The Taj Ma Garaj Collection | Lot 373
1971 Mangosta Sport Buggy
$106,400 USD | Sold
| Dayton, Ohio
28 September 2019
- One of just six believed to have been built
- Thought to be the final production example
- Used as the original promotional and marketing car
- Discovered by VW expert Randy Carlson
- Featured in VW Trends magazine, September 2004
Though originally intended as a serious small car packed with surprising utility, the Volkswagen Beetle rapidly took on a funner role. Some were raced, some were customized, and many were simply loaded up with surfboards for a day at the beach. It took Californian Bruce Meyers to combine the three with his original Meyers Manx, which would quickly become known as the quintessential dune buggy. The cars were intentionally basic, with little in the way of features short of the driver’s smile.
Detroit-area car designer Karl Krumme had another idea: an upscale model with a deep metallic paint scheme, quilted upholstery, and with no shortage of chrome and accessories. He called his creation the Mangosta Sport Buggy and set up shop in Ventura, California, to build them in the early 1970s. Unfortunately, Krumme came a little late to the game, and his cars carried an unfathomably hefty price tag. Predictably, only a handful were built.
This example, which is believed to be the last such Sport Buggy built, was used by Mangosta for marketing and promotional purposes. However, after lackluster sales, the company closed up shop, and the buggy was stashed away in a warehouse, hardly driven and never registered. The Mangosta eventually ended up with the famous Movie World Cars of the Stars collection of Jim Brucker in Santa Paula, California. Sometime thereafter it was acquired by another prolific collector in Santa Barbara, under whose ownership it continued to sit and collect dust.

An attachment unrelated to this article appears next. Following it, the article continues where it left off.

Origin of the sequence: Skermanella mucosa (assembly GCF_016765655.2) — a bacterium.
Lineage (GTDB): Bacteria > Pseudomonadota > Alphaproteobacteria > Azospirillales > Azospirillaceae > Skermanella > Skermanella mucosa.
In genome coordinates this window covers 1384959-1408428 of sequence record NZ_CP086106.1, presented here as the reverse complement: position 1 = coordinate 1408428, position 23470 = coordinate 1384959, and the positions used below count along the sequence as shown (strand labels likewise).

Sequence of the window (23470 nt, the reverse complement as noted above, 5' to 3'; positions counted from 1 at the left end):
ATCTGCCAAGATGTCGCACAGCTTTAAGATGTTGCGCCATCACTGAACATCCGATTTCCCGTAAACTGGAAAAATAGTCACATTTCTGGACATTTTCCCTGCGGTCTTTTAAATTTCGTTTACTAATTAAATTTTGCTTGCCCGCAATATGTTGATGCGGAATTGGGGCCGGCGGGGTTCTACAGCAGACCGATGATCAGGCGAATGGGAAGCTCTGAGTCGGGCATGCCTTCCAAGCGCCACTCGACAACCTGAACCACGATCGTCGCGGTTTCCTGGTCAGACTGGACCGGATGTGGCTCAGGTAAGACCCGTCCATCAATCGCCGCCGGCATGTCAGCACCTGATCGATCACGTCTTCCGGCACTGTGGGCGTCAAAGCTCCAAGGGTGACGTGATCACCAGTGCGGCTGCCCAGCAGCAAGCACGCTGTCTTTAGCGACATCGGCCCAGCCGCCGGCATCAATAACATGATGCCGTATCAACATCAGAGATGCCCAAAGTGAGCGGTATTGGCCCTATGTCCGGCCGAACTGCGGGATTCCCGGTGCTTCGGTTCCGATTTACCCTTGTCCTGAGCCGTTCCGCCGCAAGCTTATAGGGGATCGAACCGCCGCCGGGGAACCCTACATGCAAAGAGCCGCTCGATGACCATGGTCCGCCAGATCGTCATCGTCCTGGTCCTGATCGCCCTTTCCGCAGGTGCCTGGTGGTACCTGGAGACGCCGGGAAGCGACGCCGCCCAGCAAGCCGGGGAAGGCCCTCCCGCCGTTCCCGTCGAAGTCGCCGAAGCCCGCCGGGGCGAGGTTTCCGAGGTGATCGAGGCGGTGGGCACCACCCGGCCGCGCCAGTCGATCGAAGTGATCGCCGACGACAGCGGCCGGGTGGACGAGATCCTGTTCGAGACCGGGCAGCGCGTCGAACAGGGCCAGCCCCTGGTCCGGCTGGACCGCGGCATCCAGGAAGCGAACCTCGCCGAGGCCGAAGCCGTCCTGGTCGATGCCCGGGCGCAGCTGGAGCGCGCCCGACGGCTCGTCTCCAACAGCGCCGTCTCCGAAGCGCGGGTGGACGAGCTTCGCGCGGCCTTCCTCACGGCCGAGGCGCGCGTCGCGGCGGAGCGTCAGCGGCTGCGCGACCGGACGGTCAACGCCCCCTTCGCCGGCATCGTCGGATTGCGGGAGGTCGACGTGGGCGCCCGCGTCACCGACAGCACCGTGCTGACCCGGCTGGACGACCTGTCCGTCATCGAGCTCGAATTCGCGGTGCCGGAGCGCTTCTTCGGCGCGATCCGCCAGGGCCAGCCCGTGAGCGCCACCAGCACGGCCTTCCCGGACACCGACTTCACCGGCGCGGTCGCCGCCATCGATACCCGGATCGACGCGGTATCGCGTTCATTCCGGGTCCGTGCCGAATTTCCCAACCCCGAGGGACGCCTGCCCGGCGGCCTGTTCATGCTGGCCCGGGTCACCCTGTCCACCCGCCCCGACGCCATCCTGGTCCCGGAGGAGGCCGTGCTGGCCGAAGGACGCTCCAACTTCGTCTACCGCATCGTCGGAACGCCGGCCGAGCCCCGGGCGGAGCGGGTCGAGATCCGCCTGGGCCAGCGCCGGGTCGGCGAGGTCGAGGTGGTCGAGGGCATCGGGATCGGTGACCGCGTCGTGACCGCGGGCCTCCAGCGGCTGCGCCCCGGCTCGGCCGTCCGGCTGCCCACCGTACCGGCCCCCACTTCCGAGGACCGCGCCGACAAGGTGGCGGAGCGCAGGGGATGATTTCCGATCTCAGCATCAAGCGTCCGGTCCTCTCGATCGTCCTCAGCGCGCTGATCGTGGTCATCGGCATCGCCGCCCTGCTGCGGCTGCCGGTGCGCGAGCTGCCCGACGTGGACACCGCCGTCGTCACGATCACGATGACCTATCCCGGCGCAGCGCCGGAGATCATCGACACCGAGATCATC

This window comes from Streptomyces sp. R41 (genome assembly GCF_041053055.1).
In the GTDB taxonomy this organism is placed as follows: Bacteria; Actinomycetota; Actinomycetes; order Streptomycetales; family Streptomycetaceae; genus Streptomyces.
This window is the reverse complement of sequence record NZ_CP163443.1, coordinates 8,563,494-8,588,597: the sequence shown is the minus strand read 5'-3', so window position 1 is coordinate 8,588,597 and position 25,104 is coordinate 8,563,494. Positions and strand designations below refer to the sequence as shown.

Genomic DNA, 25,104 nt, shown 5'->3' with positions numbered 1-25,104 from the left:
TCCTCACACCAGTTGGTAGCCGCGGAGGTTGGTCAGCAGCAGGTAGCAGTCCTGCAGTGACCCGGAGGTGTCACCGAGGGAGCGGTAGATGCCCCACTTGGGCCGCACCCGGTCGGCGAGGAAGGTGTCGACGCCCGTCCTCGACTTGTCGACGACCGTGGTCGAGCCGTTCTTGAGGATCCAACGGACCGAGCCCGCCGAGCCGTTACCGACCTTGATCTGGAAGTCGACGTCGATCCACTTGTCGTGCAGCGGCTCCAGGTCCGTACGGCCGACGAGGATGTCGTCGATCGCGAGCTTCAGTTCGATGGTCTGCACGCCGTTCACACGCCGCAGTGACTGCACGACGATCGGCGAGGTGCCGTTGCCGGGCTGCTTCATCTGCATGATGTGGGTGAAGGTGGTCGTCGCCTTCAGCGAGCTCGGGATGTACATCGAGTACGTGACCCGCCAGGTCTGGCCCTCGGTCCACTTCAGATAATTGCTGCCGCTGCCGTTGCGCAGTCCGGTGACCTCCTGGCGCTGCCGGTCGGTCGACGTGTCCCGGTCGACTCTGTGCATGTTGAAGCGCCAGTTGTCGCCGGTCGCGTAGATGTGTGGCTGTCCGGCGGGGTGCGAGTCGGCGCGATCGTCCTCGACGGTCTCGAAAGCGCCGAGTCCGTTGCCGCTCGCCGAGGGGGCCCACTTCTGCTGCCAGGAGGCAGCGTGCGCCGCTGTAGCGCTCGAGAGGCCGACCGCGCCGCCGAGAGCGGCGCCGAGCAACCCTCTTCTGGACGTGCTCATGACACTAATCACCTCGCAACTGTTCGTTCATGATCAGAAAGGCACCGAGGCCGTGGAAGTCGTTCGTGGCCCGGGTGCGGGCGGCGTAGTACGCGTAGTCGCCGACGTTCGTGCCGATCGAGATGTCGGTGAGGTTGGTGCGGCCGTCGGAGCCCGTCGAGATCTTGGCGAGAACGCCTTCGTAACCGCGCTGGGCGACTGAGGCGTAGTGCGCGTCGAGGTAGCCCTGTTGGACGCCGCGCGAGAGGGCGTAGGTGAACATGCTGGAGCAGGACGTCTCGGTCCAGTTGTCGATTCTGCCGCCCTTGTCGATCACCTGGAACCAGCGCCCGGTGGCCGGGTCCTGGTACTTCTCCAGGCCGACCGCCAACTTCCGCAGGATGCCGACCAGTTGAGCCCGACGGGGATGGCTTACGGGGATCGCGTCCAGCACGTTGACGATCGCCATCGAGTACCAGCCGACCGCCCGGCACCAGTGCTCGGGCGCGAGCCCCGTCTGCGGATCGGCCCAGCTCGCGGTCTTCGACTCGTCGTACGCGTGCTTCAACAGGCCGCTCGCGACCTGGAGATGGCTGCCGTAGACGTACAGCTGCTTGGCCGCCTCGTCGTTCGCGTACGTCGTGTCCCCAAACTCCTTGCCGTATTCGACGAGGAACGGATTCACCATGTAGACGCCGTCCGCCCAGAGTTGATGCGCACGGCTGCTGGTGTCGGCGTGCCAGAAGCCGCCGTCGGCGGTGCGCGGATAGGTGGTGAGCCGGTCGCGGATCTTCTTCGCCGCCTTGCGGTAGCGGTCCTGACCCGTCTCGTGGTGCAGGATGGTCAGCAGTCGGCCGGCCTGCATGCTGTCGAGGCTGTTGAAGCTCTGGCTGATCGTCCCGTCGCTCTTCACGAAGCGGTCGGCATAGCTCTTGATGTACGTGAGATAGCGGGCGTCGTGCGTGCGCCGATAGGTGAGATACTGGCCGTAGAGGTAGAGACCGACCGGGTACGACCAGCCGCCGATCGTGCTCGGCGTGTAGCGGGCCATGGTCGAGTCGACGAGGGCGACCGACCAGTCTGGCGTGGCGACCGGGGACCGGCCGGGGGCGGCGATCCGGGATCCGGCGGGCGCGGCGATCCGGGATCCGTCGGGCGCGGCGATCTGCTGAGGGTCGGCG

It wasn’t until 2003 when well-known enthusiast and Volkswagen expert Randy Carlson stumbled upon the car while responding to an ad for a VW Squareback. Randy was amazed to discover such an incredibly original and unmolested buggy, and an exceedingly rare one at that. He was equally impressed by the thrill and speed of the machine. So much so that, as a father, he decided it best belonged with a more careful owner, which he found in John Dixon and the Taj Ma Garaj.
The metallic root-beer-brown gel coat drips with ’70s charm, as it should, since it was the company’s marketing showpiece. Orange, white, and green stripes run around the entire tube. Deep mud-plugging tires mounted on chrome Cragar wheels give it both purpose and elegance. Its interior is comparatively opulent, with quilted brown vinyl trim draped over every surface. Front-seat passengers are treated to deep racing-style seats, and an upholstered rear area is ready for a couple of friends or perhaps a cooler stocked with supplies.
So quintessential is this Mangosta Sport Buggy that it even made an appearance in the Hollywood shock flick Revenge of the Cheerleaders, a movie that could only have been made in the ’70s. If ever there was an automotive icon of an era, the Mangosta Sport Buggy may have been it.